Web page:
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Food Lessons at Canticle Farm Shaped by a Pandemic

by Tim Bigham

NYFB Field Staff


Last year, shortly after COVID lockdown started, I shared with readers the virus’ impact on a Cattaraugus County vegetable operation, Canticle Farm.  We thought it would be nice to bring you up to speed on the impact that a full year of pandemic influence made on this CSA and market-oriented farm.

Farm manager, Mark Printz told me last year that his overarching goal was to educate people about where their food comes from.  Since then, Canticle Farms has done that in spades.  Some of this was due to farm efforts.  The farm has a newsletter they send to shareholders and others which they use to educate consumers.  They also provide recipes and information at their on-farm market.  But much of their educational efforts were driven by the pandemic itself.  Just having more people get to the farm gave Mark and staff more opportunities to help them learn more about their food.  

“Our personal relationships with customers were enhanced and we met many new people”, he said of the past twelve months.
Sister Melissa runs the office for the farm.  When I asked her the impacts of assistance the farm received this past year she told me of the PPP program, “It allowed us to hire sufficient staff which is probably the first time we have had enough staff to run the farm”.  

She shared with me that they sold out all three seasons of their CSA shares as people who were unable to travel or eat out as much or were at least more reluctant to do so, came to the farm to get produce to cook for themselves at home.

The farm, whose model includes a portion of crop destined for food pantries, saw an uptick in the monetary donations coming in to fund this part of the farm’s production.  “Donors were so aware of the need that donations exploded this past year”, Sister Melissa shared with me.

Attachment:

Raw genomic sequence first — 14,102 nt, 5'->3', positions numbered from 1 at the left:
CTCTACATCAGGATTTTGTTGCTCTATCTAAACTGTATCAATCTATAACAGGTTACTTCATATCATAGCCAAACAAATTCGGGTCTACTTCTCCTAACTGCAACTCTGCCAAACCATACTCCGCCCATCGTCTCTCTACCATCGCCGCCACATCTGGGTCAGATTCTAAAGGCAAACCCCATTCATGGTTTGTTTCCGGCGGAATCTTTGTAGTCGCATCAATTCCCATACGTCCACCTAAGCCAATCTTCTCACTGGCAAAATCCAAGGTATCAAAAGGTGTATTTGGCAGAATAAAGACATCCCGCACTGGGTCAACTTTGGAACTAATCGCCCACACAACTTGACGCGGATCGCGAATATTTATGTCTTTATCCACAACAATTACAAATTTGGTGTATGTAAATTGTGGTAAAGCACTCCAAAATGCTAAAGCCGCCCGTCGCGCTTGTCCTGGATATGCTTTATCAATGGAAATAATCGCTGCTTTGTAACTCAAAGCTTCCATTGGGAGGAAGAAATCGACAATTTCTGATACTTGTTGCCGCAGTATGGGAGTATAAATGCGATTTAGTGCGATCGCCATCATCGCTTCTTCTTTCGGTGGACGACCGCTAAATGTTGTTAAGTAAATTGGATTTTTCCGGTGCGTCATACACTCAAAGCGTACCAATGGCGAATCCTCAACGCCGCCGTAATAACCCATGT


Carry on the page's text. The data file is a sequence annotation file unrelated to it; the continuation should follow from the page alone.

As Mark harvested swiss chard and spinach he informed me that the technology piece they invested in didn’t quite pan out like they had hoped.  Giving people an option to purchase remotely didn’t seem to work in the Olean area where the farm is located.  “We found that people wanted to come in and buy their stuff”, he said.  So the farm made sure that the on-farm market and the CSA share pickup site was a safe environment for customers.

Mark believes that the impact on households of this pandemic will be a lasting one from a food standpoint.  

“The pandemic forced people to cook.  Having recipes (for our customers) empowered them”, he added.

Beyond providing quality food and helping locals discover the value of good food, Mark has one significant other passion – to remind farmers everywhere how important they are.  He wants farmers to be encouraged by the public’s appreciation for the work that he and fellow farmers do.


Caption: Mark Printz, manager at Canticle Farm, said the pandemic improved his relationship with customers and allowed the operation to be fully staffed.